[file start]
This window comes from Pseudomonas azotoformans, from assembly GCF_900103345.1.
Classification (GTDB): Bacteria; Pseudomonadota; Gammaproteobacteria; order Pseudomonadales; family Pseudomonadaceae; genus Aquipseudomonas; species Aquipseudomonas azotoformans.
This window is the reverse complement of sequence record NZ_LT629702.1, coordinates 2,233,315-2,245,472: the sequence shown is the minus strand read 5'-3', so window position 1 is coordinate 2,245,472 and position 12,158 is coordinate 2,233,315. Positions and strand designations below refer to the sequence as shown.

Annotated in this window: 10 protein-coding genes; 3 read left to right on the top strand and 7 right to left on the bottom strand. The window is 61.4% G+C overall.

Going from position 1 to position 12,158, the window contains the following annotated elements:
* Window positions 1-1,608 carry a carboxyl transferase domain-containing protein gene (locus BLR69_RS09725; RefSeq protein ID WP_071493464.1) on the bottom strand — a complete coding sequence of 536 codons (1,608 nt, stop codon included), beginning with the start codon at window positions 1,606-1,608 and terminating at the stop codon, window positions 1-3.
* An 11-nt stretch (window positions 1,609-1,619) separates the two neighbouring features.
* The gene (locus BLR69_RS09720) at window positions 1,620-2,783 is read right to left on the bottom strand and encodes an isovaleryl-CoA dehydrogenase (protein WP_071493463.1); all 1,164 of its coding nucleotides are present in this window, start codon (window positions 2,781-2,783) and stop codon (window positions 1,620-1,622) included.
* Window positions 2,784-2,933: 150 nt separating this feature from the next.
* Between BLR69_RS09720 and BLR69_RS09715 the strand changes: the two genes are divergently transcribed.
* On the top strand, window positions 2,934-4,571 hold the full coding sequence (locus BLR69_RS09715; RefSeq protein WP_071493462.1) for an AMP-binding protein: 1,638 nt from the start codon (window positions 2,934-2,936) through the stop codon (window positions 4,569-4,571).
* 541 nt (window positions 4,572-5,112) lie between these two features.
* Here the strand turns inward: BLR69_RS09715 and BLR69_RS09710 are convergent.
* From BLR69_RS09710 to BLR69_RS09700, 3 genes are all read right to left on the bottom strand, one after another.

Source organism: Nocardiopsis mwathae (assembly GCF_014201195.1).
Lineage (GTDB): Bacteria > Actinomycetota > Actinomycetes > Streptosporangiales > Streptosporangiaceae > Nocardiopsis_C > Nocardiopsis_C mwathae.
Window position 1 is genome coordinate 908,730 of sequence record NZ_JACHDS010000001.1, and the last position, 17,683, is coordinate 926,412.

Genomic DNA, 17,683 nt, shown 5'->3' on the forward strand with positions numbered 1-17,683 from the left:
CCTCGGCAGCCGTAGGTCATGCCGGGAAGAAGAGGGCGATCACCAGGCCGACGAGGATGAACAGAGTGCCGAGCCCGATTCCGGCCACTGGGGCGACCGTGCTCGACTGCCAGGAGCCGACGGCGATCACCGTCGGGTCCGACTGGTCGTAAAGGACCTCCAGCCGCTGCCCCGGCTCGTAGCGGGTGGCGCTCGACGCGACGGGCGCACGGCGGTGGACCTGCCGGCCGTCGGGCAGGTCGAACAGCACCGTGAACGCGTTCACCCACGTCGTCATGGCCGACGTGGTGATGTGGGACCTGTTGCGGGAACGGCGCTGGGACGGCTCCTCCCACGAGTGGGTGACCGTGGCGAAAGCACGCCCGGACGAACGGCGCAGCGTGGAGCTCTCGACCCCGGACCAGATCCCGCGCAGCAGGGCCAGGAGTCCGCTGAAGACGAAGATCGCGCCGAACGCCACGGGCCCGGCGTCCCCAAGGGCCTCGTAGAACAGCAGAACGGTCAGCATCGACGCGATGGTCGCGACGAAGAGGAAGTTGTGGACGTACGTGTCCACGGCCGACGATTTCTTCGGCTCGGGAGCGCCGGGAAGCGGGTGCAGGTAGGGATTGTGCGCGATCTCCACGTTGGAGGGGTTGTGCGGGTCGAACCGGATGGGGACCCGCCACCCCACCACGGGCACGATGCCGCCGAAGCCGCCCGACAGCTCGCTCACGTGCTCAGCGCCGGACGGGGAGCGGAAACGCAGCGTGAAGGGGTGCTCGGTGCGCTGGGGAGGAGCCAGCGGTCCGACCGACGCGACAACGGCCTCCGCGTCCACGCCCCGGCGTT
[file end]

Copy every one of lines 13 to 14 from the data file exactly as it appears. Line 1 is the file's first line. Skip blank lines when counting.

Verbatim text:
* Here the strand turns inward: BLR69_RS09715 and BLR69_RS09710 are convergent.
* From BLR69_RS09710 to BLR69_RS09700, 3 genes are all read right to left on the bottom strand, one after another.